However, the method has been challenged by human rights groups and experts, who have raised serious doubts about its safety and efficacy. They have argued that nitrogen gas could cause a prolonged and agonizing death by suffocation, which could amount to torture or cruel, inhuman, or degrading treatment, in violation of international law and standards. They have also pointed out that the method has not been scientifically tested or proven, and that there is a lack of transparency and accountability in its implementation.
“I deeply regret the execution of Kenneth Eugene Smith in Alabama despite serious concerns this novel and untested method of suffocation by nitrogen gas may amount to torture, or cruel, inhuman or degrading treatment,” UN human rights chief Volker Turk said in a brief statement on Friday.
In a statement, the EU “deeply” regretted the execution of Smith by nitrogen gas. “According to leading experts, this method is a particularly cruel and unusual punishment,” a European Union spokesman said in a statement. The 27-nation EU has a blanket opposition to the death penalty and regularly criticizes executions carried out around the globe.
Robin Maher, executive director of the Death Penalty Information Center, a non-profit organization that monitors capital punishment in the United States, called the execution of Smith by nitrogen gas “an untested, unproven method of execution.” “It’s never been used before to execute anyone in the United States, or anyone in the world as far as we know,” Maher told AFP.
The Future of the Death Penalty in the United States
The execution of Smith by nitrogen gas has raised questions about the future of the death penalty in the United States, which is one of the few developed countries that still retains capital punishment. According to the Death Penalty Information Center, there were 24 executions in the United States in 2023, all of them carried out by lethal injection. However, lethal injection has faced increasing legal and practical challenges, as states have struggled to obtain the drugs and to ensure their effectiveness and safety.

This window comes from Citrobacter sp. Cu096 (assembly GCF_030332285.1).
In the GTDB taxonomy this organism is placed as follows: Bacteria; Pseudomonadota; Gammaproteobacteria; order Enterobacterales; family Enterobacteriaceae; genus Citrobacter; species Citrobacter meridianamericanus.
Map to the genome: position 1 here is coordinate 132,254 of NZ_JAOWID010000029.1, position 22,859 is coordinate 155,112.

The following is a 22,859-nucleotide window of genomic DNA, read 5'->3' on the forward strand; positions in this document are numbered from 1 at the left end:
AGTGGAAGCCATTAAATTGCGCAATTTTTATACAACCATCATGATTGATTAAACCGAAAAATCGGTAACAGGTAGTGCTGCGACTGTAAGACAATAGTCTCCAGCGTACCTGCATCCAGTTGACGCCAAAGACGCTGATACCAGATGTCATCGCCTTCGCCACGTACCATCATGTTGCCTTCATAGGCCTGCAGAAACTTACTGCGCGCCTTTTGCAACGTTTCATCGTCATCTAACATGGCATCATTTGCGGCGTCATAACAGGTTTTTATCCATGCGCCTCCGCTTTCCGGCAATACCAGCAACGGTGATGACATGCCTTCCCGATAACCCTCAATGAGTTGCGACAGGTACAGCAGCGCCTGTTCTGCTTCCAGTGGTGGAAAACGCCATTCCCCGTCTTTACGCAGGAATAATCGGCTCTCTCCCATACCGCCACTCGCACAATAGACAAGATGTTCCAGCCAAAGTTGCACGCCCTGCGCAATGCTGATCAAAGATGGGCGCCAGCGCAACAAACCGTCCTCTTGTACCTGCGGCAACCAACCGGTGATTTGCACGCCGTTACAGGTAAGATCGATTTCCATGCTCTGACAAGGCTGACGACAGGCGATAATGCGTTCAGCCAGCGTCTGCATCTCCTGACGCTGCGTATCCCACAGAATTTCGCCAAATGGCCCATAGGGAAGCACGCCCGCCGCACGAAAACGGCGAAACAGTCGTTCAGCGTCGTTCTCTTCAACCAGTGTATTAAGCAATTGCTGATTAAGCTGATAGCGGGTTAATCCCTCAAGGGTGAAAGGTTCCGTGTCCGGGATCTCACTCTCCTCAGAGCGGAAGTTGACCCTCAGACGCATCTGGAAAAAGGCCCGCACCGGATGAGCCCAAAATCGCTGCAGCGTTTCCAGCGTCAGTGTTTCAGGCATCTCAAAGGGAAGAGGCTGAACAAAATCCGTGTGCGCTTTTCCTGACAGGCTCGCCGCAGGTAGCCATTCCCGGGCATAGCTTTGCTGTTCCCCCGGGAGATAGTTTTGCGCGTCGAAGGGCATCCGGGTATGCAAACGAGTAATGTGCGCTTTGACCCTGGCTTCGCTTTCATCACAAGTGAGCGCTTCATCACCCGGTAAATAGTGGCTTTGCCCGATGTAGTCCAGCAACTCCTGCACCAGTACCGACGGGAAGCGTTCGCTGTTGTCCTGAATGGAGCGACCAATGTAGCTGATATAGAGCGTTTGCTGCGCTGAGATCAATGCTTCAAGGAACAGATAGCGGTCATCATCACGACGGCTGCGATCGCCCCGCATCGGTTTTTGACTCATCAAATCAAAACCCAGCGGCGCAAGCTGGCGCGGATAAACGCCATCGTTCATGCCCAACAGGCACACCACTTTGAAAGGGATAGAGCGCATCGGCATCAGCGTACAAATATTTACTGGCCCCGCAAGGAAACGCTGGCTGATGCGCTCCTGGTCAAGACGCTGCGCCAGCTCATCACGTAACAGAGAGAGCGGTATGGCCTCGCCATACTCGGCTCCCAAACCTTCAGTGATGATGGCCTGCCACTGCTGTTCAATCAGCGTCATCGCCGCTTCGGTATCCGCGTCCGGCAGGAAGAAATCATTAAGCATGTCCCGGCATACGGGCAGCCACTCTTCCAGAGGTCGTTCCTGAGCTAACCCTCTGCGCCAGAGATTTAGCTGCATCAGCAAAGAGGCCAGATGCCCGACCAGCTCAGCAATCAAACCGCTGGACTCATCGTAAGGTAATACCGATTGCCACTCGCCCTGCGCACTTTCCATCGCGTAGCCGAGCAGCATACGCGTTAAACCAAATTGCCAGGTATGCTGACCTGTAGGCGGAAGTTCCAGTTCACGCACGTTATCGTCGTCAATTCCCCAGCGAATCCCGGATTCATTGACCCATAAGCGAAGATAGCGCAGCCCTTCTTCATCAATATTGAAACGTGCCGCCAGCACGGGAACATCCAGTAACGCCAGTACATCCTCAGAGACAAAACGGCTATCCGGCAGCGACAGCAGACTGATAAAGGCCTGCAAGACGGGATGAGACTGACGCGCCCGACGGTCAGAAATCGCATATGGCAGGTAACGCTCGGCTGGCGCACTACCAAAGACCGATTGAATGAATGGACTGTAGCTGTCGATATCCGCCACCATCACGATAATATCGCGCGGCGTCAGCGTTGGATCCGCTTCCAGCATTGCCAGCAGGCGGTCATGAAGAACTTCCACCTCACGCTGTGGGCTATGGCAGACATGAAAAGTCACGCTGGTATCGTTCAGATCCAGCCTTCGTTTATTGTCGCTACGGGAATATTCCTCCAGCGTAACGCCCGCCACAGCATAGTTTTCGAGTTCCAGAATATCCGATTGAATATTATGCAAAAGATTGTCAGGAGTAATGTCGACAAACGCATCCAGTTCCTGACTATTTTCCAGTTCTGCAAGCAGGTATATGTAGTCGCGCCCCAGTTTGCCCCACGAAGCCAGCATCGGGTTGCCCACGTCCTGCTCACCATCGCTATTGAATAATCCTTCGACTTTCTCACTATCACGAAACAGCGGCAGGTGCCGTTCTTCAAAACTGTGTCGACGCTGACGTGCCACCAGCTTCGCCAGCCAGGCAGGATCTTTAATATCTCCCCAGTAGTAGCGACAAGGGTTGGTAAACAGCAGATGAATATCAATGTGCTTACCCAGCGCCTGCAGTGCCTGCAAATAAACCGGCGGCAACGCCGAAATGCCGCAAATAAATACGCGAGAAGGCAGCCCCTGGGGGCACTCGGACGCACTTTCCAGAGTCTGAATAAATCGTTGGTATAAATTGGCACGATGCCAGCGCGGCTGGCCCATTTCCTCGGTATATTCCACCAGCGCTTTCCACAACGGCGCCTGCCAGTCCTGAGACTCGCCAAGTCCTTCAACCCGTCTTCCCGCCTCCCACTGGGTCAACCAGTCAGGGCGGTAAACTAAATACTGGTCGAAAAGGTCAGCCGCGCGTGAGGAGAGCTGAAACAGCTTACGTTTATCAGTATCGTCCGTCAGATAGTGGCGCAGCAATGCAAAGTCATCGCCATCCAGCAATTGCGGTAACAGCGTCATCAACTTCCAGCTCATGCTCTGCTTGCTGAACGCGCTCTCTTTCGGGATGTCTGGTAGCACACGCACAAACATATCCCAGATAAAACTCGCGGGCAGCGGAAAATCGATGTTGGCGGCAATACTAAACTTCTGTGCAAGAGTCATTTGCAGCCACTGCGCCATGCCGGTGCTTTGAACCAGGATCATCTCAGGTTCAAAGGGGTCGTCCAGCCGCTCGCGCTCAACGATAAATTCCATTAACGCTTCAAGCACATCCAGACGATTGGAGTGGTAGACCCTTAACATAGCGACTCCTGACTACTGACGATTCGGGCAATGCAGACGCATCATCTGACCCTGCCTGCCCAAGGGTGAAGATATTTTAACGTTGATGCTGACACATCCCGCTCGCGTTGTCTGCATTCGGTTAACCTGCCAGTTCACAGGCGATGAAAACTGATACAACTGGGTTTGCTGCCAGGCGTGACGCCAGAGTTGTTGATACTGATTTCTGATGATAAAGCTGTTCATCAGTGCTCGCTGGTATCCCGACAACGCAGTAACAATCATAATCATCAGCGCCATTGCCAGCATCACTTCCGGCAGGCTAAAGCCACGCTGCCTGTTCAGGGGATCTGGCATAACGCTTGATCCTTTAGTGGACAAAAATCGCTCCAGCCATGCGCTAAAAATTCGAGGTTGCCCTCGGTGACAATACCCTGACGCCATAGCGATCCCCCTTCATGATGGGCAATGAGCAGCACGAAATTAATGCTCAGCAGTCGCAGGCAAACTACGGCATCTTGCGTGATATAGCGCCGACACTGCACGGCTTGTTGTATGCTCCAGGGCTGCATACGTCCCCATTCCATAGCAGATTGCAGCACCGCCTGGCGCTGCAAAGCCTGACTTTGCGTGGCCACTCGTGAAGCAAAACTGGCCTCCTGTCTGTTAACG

As a result, some states have sought alternative methods of execution, such as nitrogen gas, electric chair, firing squad, or hanging. Alabama is one of three US states that have approved the use of nitrogen hypoxia as a method of execution, along with Oklahoma and Mississippi. However, none of these methods have been used yet, except for Smith’s execution by nitrogen gas.
The use of these alternative methods has been met with opposition and litigation from death row inmates, human rights groups, and medical and legal experts, who have argued that they are unconstitutional and violate the Eighth Amendment’s prohibition of cruel and unusual punishments. They have also called for the abolition of the death penalty altogether, citing its arbitrariness, racial bias, wrongful convictions, high costs, and failure to deter crime.
The debate over the death penalty in the United States is likely to continue, as more states consider adopting or abolishing the practice, and as more cases reach the courts and public opinion. The execution of Smith by Nitrogen Gas has added a new dimension to the controversy, highlighting the ethical and legal dilemmas involved in taking a human life by the state.